Have a 2002 Hyundai Sonata GLS, 4D w/163,000 mi. Recently When starting noise led to mechanic saying it needs catalytic converter, yesterday the car bucked after starting up at a light, then went into Limp Mode at the next light; check engine light on; coasted to station, Picked up today; able to drive it home; Told the Error Code was PO741 We Checked Book Value = Fair to Poor Condition = $2200+/-; can get rebuilt transmission for about $1500 and cat for about $300. Do I fix, try to sell or donate?
I would sell it for parts. Hyundai has been steadily improving but this Sonata is 13 years old and putting 2K into a vehicle like this doesn’t make much sense. The cat replacement is basically a shot in the dark and the CEL might still be there after the replacement. I’d move on.
Yup, time for the boneyard.
“book value” is somewhat irrelevant. the question is what will you get to replace it and for how much, or what are you going to do with the Hyundai? a thorough mechanical evaluation by your favourite independant machanic could help you make this very personal decision.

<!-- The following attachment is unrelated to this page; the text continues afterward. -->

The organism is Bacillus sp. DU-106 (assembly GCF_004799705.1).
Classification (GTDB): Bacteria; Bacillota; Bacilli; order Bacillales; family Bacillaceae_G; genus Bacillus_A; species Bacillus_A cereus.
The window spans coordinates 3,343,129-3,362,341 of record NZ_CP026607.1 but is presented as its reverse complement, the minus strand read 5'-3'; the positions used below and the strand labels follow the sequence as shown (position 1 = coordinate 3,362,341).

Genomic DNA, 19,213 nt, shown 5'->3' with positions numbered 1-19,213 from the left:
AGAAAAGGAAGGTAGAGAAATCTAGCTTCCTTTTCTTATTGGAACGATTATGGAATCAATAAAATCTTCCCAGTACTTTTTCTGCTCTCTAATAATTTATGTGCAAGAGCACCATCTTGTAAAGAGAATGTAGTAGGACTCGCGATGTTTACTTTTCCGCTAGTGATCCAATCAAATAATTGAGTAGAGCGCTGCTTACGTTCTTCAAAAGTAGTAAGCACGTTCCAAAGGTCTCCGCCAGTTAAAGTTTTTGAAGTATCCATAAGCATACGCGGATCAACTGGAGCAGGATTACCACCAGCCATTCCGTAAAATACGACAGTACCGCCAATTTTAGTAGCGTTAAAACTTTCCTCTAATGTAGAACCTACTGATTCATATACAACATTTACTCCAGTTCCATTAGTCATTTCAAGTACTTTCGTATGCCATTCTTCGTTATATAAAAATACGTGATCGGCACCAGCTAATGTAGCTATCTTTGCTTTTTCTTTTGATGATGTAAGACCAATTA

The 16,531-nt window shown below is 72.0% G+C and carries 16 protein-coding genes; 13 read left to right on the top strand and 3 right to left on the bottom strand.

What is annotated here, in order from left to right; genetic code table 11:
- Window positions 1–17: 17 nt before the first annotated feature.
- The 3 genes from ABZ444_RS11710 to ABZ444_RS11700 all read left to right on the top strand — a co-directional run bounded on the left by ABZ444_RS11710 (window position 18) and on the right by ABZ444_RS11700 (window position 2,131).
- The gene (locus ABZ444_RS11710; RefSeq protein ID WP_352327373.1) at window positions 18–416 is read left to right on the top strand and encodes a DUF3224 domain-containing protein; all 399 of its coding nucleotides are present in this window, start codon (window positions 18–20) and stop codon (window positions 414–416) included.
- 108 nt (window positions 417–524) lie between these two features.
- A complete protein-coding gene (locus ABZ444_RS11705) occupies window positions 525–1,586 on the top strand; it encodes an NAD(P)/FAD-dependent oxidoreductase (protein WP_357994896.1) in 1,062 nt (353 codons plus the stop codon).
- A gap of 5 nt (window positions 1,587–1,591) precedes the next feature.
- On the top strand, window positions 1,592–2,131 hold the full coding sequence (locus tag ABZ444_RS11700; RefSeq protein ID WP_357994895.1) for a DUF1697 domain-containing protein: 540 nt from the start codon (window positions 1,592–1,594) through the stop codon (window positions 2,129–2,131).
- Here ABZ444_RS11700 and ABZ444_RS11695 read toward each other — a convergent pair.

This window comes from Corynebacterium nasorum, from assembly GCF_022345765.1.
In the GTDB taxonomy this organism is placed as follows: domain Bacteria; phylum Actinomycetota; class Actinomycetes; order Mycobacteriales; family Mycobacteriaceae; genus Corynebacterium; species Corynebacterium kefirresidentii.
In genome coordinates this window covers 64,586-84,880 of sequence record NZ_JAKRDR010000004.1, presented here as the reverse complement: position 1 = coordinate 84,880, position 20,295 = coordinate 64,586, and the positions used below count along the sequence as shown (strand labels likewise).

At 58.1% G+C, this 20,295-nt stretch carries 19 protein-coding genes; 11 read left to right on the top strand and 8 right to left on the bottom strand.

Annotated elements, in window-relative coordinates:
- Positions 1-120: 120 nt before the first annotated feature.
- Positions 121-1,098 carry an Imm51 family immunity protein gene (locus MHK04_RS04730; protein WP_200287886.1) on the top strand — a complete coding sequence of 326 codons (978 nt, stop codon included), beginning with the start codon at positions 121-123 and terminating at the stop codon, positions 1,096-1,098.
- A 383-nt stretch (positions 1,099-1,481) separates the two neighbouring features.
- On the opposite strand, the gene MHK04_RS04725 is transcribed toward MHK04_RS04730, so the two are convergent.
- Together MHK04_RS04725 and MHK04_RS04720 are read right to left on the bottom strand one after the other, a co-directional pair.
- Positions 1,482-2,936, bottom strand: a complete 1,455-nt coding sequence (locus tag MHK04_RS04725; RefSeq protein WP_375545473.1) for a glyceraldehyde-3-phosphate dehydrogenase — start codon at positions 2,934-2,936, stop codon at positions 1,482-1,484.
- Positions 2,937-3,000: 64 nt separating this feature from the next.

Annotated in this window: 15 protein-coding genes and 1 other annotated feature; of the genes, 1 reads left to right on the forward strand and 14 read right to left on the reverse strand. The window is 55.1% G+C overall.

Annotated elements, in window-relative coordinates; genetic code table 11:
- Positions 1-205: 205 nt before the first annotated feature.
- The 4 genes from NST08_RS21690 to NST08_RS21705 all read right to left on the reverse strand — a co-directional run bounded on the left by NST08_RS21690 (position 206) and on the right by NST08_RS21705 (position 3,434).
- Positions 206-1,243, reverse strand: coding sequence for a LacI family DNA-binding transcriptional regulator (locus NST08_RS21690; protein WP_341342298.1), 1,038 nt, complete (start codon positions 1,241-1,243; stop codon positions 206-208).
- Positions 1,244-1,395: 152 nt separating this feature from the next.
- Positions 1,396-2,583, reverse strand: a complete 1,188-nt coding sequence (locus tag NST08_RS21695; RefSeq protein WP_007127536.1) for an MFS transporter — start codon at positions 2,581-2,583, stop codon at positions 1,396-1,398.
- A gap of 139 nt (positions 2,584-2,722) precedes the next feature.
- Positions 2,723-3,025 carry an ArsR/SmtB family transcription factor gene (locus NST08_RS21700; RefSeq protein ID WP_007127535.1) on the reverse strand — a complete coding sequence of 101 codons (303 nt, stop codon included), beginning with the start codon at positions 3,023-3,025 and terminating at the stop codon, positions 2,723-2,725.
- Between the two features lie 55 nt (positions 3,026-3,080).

if the rest of the car was in good to great condition, instead of “fair to poor”, it might be worth fixxing. shop around, you could save some by finding a good used transmission. $300 for a new cat. sounds cheap enough. a second opinion would not be a waste. but, if you could drive this for another 3-5 years, would you want to?
IF the rest of the car is in serviceable shape, $2000 is not unreasonable to keep driving it. Realize you will probably average $1000/yr to keep it on the road, but that is still way cheaper than new car payments. The obvious downside is one or two breakdowns a year (which is why I personally wouldn’t do it). It depends on how “breakdown-averse” you are.
PO741 can be triggered by low or dirty fluid, faulty torque converter clutch solenoid valve harness, connector, shorted out or the valve itself or internal mechanical problems. Check out car-part.com. Here in Wisconsin a used AT with 100k miles or less can be had for less than $300 plus install. Always start by checking with the easiest possible cause first. A coworker of mine had similar problems with his vehicle (not a Hyundai) and it turned out the cat converter was very plugged up. That is what the mechanic told him. The cat was replaced and then it ran fine.